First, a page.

I am still sporting a 4.5-4.9ghz Coolermaster 140xl cooled 2600k that is at least 4.5 years old. Its like the energizer bunny and just keep on performing right up there with the 3770k and 4770k and 4790k's especially in gaming situations around the max difference in performance is around 10% on certain titles but with my 2600k's OC it kind of negates that even with 2 evga 770 4gb classified cards on 8x pcie 2.0 displayed on a LG 34um95 3440-1440 IPS monitor. Still powered by my original Corsair tx850 PSU. I always want more power then I need since running a psu at 60-75% usage instead of 80-90% really exstends the life of the pSU " knock on wood" but I have never had a PSU fail. Overkill is way better then underkill in my book. Kinda like carrying a gun, I would rather have it and not need it then need it and not have it.
  • joex4444 - Monday, June 15, 2015 - link

    A lot of people want to save money on PSUs. Lower wattage PSUs are cheaper and if you need to choose between a high quality 300W PSU and a low quality 500W PSU the choice isn't necessarily obvious. Simply looking at efficiency curves, one sees that most PSUs are most efficient at half the rated output, so an 850W PSU should ideally be used with a 425W load though it will handle more at a disproportionately high heat load.

    Then you have other people who assume that a 300W PSU uses 300W, an 850W PSU uses 850W. I'd hope that there's nobody like that here, as any of the PSU reviews clearly indicate the load from the wall as a function of the output load. However a 300W PSU would handle a 100W load with a higher efficiency than an 850W PSU would. This means the 850W PSU does consume more energy for such a load, so a 300W PSU might save money on both the PSU itself and the electric bill. However, the 300W PSU is going to have a lower performance cooling parts so the 850W PSU probably runs cooler despite having to deal with a bit more heat.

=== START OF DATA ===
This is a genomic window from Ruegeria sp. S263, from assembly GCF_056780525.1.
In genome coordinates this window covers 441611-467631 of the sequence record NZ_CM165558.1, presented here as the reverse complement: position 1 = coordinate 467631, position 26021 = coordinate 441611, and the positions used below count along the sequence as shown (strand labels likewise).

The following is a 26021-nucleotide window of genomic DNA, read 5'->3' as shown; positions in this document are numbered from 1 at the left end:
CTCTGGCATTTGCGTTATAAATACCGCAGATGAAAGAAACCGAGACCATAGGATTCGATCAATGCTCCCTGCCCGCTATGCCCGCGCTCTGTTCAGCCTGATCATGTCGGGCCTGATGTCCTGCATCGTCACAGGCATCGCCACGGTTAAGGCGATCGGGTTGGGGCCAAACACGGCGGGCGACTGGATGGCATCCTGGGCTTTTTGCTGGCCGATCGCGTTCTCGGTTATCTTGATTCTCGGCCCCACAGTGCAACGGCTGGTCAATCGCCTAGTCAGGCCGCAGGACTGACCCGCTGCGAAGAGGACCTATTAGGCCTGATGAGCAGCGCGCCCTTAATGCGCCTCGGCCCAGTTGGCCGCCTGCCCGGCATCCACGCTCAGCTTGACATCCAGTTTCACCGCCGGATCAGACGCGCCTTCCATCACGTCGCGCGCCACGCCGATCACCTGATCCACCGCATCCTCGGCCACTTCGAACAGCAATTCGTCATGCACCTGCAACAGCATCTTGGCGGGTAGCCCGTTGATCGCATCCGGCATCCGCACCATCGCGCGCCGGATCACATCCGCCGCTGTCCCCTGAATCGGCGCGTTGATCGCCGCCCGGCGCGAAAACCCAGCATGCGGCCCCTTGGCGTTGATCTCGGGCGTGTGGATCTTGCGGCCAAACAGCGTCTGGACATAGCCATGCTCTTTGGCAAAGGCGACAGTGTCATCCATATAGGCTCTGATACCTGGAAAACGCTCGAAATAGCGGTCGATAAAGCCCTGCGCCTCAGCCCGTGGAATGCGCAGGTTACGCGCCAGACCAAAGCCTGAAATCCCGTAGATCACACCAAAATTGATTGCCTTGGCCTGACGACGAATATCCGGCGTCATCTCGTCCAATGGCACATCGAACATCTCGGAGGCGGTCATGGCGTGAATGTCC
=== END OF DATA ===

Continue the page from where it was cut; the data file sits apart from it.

• Lolimaster - Monday, June 15, 2015 - link

    You can get massive saving in energy consumption just losing maybe 5-10% total performance. Or no performance loss just with undervolt and nothing else. CPU/GPUs come with voltages well over their actual needs with even more voltage the moment they need to use their turbo modes.

    You should try and see for yourself. Low is never low enough with default settings.
  • LiviuTM - Monday, June 15, 2015 - link

    As far as I know, it's not recommended to run the PSU close to maximum load for extended periods of time. Also, please bear in mind that a PSU is the most efficient at around 50% load.
    The 550W would be perfect for you. :)
  • meacupla - Wednesday, June 24, 2015 - link

    No, it's fine to run the PSU at close to maximum power. It's just that the PSU will not be running at its peak efficiency in that scenario. Peak efficiency is typically around 50~70% load, depending on how the PSU is designed.

    Also, power output will degrade over time, if there are components, like electrolytic caps, in the PSU. How fast depends on the quality of parts used in the PSU and how hot those parts are running.
  • Lolimaster - Monday, June 15, 2015 - link

    You can get massive saving in energy consumption just losing maybe 5-10% total performance. Or no performance loss just with undervolt and nothing else. CPU/GPUs come with voltages well over their actual needs with even more voltage the moment they need to use their turbo modes.
  • Shadow7037932 - Saturday, June 13, 2015 - link

    Excellent. Most PCs even upper midrange gaming rigs rarely need more than 600W so having more choices for 450-650W PSUs is always good.
  • meacupla - Saturday, June 13, 2015 - link

    It looks like they might have skimped on acoustics or fan. I mean, that stamped fan grill says "I don't care about airflow restriction or noise".